Something else you fail to address in your blog is the fact that the Liberals have increased prep time for ETFO members so significantly over the past few years, that the equivalent of ONE WHOLE DAY per week is “prep time”, this means more teachers are required to cover one class. Full-time elementary teachers are required to instruct students a mere 3.75 hours per day maximum…on top of that, consider the cost of all the substitute teachers brought in to cover when they write report cards, attend training, etc. if you do the math on say 180 working days x 3.75 hours, Ontario’s labour costs for elementary students are astounding!
    I am sorry to say that the no fail policy, current math curriculum, shrinking budget for textbooks etc. and the wide divide between have and have not schools for EC’S and co-curricular activities were not of any real interest to ETFO, in fact, they kept supporting the party in charge of disasterous education policy that has resulted in an epic need for kumon and pre-college/university courses. The bounty for supporting McGuinty/Wynne promised Ontario elementary teachers a reduction in actual teaching hours to be the lowest in the country, also at top wages. In addition, FDK promised more teaching jobs. All this has to be paid in terms of class size or by tax dollars. Sadly, student interest is traditionally the dead last priority on the bargaining table, today is no different, it’s just spun this way now that the “lovers” are quarelling.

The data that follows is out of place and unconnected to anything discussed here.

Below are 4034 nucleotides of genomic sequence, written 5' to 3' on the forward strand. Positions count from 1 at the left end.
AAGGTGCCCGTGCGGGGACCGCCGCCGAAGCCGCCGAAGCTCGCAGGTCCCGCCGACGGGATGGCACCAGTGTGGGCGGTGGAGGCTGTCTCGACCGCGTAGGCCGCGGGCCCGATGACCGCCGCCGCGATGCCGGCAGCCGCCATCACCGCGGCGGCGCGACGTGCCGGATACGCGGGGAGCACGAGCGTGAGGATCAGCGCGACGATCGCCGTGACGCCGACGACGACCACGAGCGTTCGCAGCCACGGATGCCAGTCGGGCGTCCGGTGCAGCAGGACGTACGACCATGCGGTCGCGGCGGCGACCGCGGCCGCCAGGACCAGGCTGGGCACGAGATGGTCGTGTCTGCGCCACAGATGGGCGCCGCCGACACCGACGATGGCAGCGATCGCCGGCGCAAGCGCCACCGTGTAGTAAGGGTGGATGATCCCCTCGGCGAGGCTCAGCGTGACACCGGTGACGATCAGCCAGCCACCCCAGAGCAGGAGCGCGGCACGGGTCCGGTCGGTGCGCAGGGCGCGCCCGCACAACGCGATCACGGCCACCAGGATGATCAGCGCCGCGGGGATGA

• ………Kavita……., you have no clue what happens in the real world ….., you must of had a troubled life in school and still ticked with your teachers…….if you want to see what’s happening in the real classroom, go get your police check (if you can) and volunteer for 2 weeks straight in one classroom with 30 to 35 kids with a few high needs kids with no educational assistance (EA) or support…and when they start throwing chairs or kicking, biting spitting or chasing other kids with a pencil l hope its you that loses an eye……”NOT the other kids that you’re expected to protect. …………..oh yes remember, you have to remain calm and not scare the other kids with your screaming or crying so they can still learn …….good luck…